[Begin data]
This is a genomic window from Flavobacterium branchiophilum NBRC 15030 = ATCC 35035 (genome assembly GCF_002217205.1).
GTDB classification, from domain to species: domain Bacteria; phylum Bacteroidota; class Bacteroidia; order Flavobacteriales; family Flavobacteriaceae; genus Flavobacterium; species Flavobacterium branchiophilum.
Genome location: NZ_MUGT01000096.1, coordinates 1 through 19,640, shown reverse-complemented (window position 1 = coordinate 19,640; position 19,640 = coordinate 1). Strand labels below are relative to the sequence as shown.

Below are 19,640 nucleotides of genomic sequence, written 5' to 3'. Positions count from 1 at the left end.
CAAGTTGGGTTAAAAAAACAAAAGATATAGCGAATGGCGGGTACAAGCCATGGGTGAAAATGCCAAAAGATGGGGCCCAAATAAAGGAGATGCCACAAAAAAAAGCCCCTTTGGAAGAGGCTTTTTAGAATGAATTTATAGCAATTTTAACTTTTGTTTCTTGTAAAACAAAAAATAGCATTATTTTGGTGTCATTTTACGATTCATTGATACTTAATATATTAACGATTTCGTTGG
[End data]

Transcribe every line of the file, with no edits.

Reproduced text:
This is a genomic window from Flavobacterium branchiophilum NBRC 15030 = ATCC 35035 (genome assembly GCF_002217205.1).
GTDB classification, from domain to species: domain Bacteria; phylum Bacteroidota; class Bacteroidia; order Flavobacteriales; family Flavobacteriaceae; genus Flavobacterium; species Flavobacterium branchiophilum.
Genome location: NZ_MUGT01000096.1, coordinates 1 through 19,640, shown reverse-complemented (window position 1 = coordinate 19,640; position 19,640 = coordinate 1). Strand labels below are relative to the sequence as shown.

Below are 19,640 nucleotides of genomic sequence, written 5' to 3'. Positions count from 1 at the left end.
CAAGTTGGGTTAAAAAAACAAAAGATATAGCGAATGGCGGGTACAAGCCATGGGTGAAAATGCCAAAAGATGGGGCCCAAATAAAGGAGATGCCACAAAAAAAAGCCCCTTTGGAAGAGGCTTTTTAGAATGAATTTATAGCAATTTTAACTTTTGTTTCTTGTAAAACAAAAAATAGCATTATTTTGGTGTCATTTTACGATTCATTGATACTTAATATATTAACGATTTCGTTGG